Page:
Writer’s Block – Hitting the wall
We’ve just passed the halfway point of NaNoWriMo and if you’re anything like me, you’ve hit a wall (or several) in your quest to write a novel. Writer’s block happens to everyone and the constraints of NaNoWriMo are there to try to pull you through the worst of your funk. Though right now, it feels like they’re hog-tying me (and not the fun kind in BDSM novels either).
So, here are some of the tricks that I’ve employed to knock down my walls:
1. Sleep on it – When I know how I want a scene to go down, but don’t have a detailed map, I’ll close my eyes and try to imagine my characters. Often, I fall asleep and dream my way through a hard scene. Sometimes, I wake up with no ideas but am well rested enough to push myself to write through a scene. Other times, I wake up with nothing to show but drool on my pillow and visions of stranded characters dancing in my head.
2. Veg out in front of the TV – Okay, I know there are a lot of TV-haters out there and I’m sure most of us watch too much of it. But there is something to be said for the magical glowing light of the TV and it might serve as inspiration for a new piece – after all, the author of the “Hunger Games” credits the idea to a night of channel surfing.
3. Human interaction (some participation required :p ) – Hanging out with friends is a great way to unwind, recharge, and sometimes, talk through plot flaws. If you’re more of the strong/silent type, going out to the store, cafe, bar, or gym will expose you to a wealth of characters and interesting bits of dialogue. Eavesdropping (oh, you know you already do it), can help you get better at writing tricky bits of dialogue or just be entertaining as hell. (I know, it’s a little naughty. But honestly, don’t air out your dirty laundry if you don’t want the rest of us to sniff it.)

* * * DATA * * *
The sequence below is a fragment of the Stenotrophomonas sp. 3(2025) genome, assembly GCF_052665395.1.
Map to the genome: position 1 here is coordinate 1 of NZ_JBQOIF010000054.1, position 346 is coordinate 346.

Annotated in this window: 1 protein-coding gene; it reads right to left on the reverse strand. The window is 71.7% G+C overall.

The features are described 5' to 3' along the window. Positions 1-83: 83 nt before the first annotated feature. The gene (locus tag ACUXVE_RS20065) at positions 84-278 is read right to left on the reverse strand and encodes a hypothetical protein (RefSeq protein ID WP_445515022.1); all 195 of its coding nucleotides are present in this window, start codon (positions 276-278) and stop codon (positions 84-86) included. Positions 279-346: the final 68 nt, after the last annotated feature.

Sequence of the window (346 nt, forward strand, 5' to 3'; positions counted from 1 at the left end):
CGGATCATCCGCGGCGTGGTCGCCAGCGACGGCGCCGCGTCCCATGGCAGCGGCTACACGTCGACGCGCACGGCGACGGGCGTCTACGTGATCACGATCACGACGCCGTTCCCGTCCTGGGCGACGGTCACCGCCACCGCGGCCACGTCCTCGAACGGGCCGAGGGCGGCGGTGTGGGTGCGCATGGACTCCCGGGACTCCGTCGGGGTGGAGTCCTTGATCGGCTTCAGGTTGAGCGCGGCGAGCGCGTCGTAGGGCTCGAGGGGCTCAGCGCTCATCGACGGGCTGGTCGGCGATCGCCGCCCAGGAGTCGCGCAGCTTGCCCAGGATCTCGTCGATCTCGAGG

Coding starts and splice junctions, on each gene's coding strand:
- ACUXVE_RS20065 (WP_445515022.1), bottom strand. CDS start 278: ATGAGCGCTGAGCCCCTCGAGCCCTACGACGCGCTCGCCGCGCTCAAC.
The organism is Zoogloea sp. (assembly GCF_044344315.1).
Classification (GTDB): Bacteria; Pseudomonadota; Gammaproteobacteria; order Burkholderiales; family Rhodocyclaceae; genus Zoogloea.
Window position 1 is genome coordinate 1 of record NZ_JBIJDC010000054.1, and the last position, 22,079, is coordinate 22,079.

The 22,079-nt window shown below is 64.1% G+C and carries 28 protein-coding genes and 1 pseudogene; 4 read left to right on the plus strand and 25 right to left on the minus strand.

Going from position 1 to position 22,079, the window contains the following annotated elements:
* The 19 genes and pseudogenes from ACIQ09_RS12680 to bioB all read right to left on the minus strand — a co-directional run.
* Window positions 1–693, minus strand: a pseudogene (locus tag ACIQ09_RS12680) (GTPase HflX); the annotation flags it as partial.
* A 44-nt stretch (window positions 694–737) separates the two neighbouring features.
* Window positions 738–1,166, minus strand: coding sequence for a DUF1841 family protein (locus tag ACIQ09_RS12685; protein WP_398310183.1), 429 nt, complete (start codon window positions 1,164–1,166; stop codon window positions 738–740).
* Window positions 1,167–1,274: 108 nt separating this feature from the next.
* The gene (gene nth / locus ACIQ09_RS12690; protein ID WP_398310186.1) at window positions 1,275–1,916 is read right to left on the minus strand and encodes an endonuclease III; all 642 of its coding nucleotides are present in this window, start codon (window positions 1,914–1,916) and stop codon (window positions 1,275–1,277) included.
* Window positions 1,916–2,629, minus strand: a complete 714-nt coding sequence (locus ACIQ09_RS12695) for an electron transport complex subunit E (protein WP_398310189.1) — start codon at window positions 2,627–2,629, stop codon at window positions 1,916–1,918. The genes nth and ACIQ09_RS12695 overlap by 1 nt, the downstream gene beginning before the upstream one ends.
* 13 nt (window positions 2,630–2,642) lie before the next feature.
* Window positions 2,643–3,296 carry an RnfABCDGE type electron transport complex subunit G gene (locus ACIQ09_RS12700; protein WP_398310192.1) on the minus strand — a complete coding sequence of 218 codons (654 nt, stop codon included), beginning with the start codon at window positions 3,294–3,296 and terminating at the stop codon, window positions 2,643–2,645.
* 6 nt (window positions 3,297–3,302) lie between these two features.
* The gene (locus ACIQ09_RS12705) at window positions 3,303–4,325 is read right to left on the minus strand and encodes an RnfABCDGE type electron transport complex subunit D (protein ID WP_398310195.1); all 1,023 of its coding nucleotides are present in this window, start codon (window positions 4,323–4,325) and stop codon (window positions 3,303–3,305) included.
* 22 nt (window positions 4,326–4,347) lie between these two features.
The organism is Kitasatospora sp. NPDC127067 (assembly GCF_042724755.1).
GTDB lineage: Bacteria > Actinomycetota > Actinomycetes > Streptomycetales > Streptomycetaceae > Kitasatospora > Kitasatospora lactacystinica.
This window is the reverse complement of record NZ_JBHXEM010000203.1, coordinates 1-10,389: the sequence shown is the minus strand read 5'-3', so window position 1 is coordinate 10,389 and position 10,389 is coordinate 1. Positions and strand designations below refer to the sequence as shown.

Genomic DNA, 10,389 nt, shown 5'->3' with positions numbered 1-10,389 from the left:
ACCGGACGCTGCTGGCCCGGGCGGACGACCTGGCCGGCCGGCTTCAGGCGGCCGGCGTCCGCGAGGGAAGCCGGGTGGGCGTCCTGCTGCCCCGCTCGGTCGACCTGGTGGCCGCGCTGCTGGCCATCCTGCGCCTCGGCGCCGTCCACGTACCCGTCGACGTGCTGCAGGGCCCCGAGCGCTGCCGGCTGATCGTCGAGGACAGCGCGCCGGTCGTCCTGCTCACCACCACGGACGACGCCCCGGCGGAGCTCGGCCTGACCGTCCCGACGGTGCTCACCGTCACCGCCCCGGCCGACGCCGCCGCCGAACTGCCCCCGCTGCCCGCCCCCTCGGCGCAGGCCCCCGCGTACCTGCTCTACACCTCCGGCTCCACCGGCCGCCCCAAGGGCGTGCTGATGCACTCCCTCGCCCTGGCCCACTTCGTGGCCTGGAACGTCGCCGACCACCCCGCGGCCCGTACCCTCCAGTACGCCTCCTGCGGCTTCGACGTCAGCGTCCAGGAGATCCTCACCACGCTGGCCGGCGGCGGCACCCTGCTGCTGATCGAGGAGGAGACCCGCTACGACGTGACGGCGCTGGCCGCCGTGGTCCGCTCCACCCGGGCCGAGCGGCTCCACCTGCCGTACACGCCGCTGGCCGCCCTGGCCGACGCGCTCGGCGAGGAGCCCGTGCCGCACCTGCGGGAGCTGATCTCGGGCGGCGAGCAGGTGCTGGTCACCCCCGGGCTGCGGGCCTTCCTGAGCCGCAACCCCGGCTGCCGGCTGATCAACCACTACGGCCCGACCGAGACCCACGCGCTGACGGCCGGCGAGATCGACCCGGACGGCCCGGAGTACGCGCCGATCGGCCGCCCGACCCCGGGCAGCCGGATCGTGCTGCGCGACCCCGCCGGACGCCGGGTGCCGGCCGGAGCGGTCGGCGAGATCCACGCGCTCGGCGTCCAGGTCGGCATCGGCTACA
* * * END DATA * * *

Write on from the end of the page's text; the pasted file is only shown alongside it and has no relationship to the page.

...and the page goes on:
4. Go outside (or at least look out there) – Sitting inside and wasting away in front of various electronic devices is making you look like zombie. There are living things outside, seeing them might wake your brain up.
5. Do something physical (yes, even that counts) – Go for a walk, run a mile, dance, or whatever. Getting your heart rate up and your body focused on physical activity can make your brain start firing in new and interesting ways. Sometimes, I come up with good bits of dialogue while running (although, you should know, I am a terrible runner).
6. Clean something – If you’ve been participating in a writing marathon, you’ve probably been ignoring other chores to buy some time, like cleaning the bathroom, the floor, your room, or yourself. You should probably clean those things while you’re thinking about the next scene, especially if you plan on having guests over for Thanksgiving.
7. Cook something – Maybe you’re just hungry. My family is part Italian and if I’ve learned anything from Grandma, it’s that you should eat something. Extra points if you can fit it into your novel.
8. Read something – All writers begin as readers and should continue to read throughout their endeavors. If you’ve been writing a lot, are in a rut, and have been neglecting your reading, pick up a book to rediscover the joy of losing yourself in a story. Escaping into a novel may help to jump-start your own imagination, or at the very least, remind you how magical and important it is to write a good story.
What do you do to get past writer’s block?